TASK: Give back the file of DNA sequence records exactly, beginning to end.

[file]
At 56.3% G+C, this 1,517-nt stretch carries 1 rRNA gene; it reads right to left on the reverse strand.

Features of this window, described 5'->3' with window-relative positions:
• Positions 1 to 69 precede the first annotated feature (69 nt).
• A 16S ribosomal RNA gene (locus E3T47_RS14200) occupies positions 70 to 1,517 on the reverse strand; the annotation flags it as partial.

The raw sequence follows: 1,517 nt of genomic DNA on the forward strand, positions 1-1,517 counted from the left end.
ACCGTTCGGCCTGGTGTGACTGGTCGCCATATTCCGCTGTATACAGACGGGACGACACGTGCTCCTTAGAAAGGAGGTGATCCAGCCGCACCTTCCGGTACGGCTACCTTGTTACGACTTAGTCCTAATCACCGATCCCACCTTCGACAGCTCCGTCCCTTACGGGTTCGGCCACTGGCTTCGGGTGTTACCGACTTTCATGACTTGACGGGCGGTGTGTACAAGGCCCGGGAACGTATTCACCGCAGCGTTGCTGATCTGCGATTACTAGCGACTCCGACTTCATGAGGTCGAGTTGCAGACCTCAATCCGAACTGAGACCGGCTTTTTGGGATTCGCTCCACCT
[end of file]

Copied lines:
At 56.3% G+C, this 1,517-nt stretch carries 1 rRNA gene; it reads right to left on the reverse strand.

Features of this window, described 5'->3' with window-relative positions:
• Positions 1 to 69 precede the first annotated feature (69 nt).
• A 16S ribosomal RNA gene (locus E3T47_RS14200) occupies positions 70 to 1,517 on the reverse strand; the annotation flags it as partial.

The raw sequence follows: 1,517 nt of genomic DNA on the forward strand, positions 1-1,517 counted from the left end.
ACCGTTCGGCCTGGTGTGACTGGTCGCCATATTCCGCTGTATACAGACGGGACGACACGTGCTCCTTAGAAAGGAGGTGATCCAGCCGCACCTTCCGGTACGGCTACCTTGTTACGACTTAGTCCTAATCACCGATCCCACCTTCGACAGCTCCGTCCCTTACGGGTTCGGCCACTGGCTTCGGGTGTTACCGACTTTCATGACTTGACGGGCGGTGTGTACAAGGCCCGGGAACGTATTCACCGCAGCGTTGCTGATCTGCGATTACTAGCGACTCCGACTTCATGAGGTCGAGTTGCAGACCTCAATCCGAACTGAGACCGGCTTTTTGGGATTCGCTCCACCT